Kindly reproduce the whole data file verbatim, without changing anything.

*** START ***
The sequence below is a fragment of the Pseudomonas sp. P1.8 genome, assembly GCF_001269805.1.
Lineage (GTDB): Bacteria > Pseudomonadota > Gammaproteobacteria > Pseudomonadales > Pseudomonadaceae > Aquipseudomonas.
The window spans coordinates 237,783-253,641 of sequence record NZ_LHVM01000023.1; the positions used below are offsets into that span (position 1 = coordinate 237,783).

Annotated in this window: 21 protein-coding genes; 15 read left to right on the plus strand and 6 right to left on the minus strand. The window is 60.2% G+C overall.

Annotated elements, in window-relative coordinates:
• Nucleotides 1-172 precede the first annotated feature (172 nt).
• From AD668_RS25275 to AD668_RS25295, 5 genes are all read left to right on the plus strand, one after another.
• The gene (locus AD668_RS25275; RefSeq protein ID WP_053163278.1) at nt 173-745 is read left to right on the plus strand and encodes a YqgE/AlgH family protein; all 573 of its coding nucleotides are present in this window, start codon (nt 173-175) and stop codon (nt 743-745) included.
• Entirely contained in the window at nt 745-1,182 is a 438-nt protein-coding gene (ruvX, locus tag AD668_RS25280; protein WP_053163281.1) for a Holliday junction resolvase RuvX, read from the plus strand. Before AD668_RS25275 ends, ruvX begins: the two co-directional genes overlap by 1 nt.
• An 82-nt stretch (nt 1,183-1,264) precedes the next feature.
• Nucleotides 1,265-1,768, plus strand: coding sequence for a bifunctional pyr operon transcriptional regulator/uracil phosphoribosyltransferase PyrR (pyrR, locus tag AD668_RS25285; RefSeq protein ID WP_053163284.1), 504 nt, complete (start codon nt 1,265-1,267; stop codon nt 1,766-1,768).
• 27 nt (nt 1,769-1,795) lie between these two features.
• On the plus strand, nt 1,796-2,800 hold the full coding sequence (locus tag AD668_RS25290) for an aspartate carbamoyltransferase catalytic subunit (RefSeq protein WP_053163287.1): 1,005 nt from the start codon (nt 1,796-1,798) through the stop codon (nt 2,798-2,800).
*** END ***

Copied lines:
The sequence below is a fragment of the Pseudomonas sp. P1.8 genome, assembly GCF_001269805.1.
Lineage (GTDB): Bacteria > Pseudomonadota > Gammaproteobacteria > Pseudomonadales > Pseudomonadaceae > Aquipseudomonas.
The window spans coordinates 237,783-253,641 of sequence record NZ_LHVM01000023.1; the positions used below are offsets into that span (position 1 = coordinate 237,783).

Annotated in this window: 21 protein-coding genes; 15 read left to right on the plus strand and 6 right to left on the minus strand. The window is 60.2% G+C overall.

Annotated elements, in window-relative coordinates:
• Nucleotides 1-172 precede the first annotated feature (172 nt).
• From AD668_RS25275 to AD668_RS25295, 5 genes are all read left to right on the plus strand, one after another.
• The gene (locus AD668_RS25275; RefSeq protein ID WP_053163278.1) at nt 173-745 is read left to right on the plus strand and encodes a YqgE/AlgH family protein; all 573 of its coding nucleotides are present in this window, start codon (nt 173-175) and stop codon (nt 743-745) included.
• Entirely contained in the window at nt 745-1,182 is a 438-nt protein-coding gene (ruvX, locus tag AD668_RS25280; protein WP_053163281.1) for a Holliday junction resolvase RuvX, read from the plus strand. Before AD668_RS25275 ends, ruvX begins: the two co-directional genes overlap by 1 nt.
• An 82-nt stretch (nt 1,183-1,264) precedes the next feature.
• Nucleotides 1,265-1,768, plus strand: coding sequence for a bifunctional pyr operon transcriptional regulator/uracil phosphoribosyltransferase PyrR (pyrR, locus tag AD668_RS25285; RefSeq protein ID WP_053163284.1), 504 nt, complete (start codon nt 1,265-1,267; stop codon nt 1,766-1,768).
• 27 nt (nt 1,769-1,795) lie between these two features.
• On the plus strand, nt 1,796-2,800 hold the full coding sequence (locus tag AD668_RS25290) for an aspartate carbamoyltransferase catalytic subunit (RefSeq protein WP_053163287.1): 1,005 nt from the start codon (nt 1,796-1,798) through the stop codon (nt 2,798-2,800).